Holy people; holy place. Antique proved its sanctity, being the cradle of churches both ruined and preserved. I beheld the famous Jaro Cathedral and Miag-Ao churches (others are also appreciated but seemed strange for tourists like me), and the eldest church that had ever existed while our van service passed along the road to Antique (picture unavailable, sorry).
The Projects team flew for another media literacy and video production workshop in the division of Antique. The travel became smooth since we had our transportation shouldered by the St. Anthony’s School of San Jose. On the other hand, there were locally accredited vans across from the arrival entrance-exit airport gate for commuting either to Iloilo City or straight to Antique. Guards and personnel were also standing by the area to assist you as well.
Father Jr Alojipan was missioned primarily to coordinate with us during the run with assistance from the seminarians in the diocese namely Brother Daryl and Brother Hope (replaced by Brother Jaybee for a religious commitment, hoping to see Brother Hope again). They will be staying at the Bishop’s House with us for the four-day workshop.
People in Antique speak in Kinaray-A, a language with Chinese influence and different from Ilonggo. I was tongue-twisted to greet the participants “Mayad nga aga!” repeatedly. The natives within the area enjoyed conversations even sometimes I need sudden adjustments and use non-verbal cues in wrecking communication barriers.
The influence of Catholicism was rampant in Iloilo and Antique. A director of Santo Niño parish once told stories about ruined churches caused by Morongs’ arsenal and destructive attacks.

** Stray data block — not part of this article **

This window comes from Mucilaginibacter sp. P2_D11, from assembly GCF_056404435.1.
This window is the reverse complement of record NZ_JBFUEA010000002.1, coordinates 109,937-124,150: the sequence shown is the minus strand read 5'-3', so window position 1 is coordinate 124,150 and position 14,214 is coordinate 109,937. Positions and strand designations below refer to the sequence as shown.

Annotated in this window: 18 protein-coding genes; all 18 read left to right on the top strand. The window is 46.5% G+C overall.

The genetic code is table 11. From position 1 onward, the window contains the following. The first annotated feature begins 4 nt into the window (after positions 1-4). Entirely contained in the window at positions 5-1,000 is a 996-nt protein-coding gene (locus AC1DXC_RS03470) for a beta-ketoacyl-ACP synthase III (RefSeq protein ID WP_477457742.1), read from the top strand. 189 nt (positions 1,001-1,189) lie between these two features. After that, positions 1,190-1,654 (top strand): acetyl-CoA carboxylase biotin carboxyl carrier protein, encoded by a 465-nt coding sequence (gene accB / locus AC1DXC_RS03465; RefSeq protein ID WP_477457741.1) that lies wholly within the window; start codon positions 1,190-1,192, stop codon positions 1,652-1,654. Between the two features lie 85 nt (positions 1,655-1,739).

One of these ruins, beside the Saint Peter’s parish, was still preserved and used for some religious purposes such as a matrimonial ceremony; another ruin we saw became a school.
Looking for pasalubong and souvenirs? Try Iloilo’s Biscocho delicacies at Biscocho Haus. You could find it at SM City Iloilo, Gaisano mall at San Jose, Antique or at their main store in Jaro. It tastes like toasted bread, but it has a finer crunch. You may also try their Malunggay Polvoron, Brownies, and creamy toasted Mamon. Prices rages from around 54-68 Pesos depending on the number of pieces. An additional charge might apply if you requested a box, perfect for checking it in before boarding your flight.
At some point you might miss some fine-dine experience from the metro but fear not. San Jose also has a local pizzeria called Alberto’s at no cheap taste yet truly affordable. The double cheese flavor is a must-try, along with the supreme pizza. For those who found tripping exciting but forgot to feed a hungry tummy, no worries because it is open until 10:30 in the late evening.
Just in front of the Bishop’s House in San Jose we have purchased a Muscovado sugar which only costs 68 Pesos per kilo, but it was on sale occasionally (I overheard to be near Lenten season).
Somewhere in Bugasong was a handloom weaving house-type shop where tourists like us who dropped by chooses whichever variety of hand-made Patadyong designs.
It was a blessing to witness successors of this rich heritage that they were living for (economically and historically). Like the Inabel-weaved cloths in Paoay of Ilocos Norte, Patadyong weaves also consists of scarves, hankies, and table cloths (runners).
At last, we have called it a day. We were blessed to chase the sun before we return in our homeland.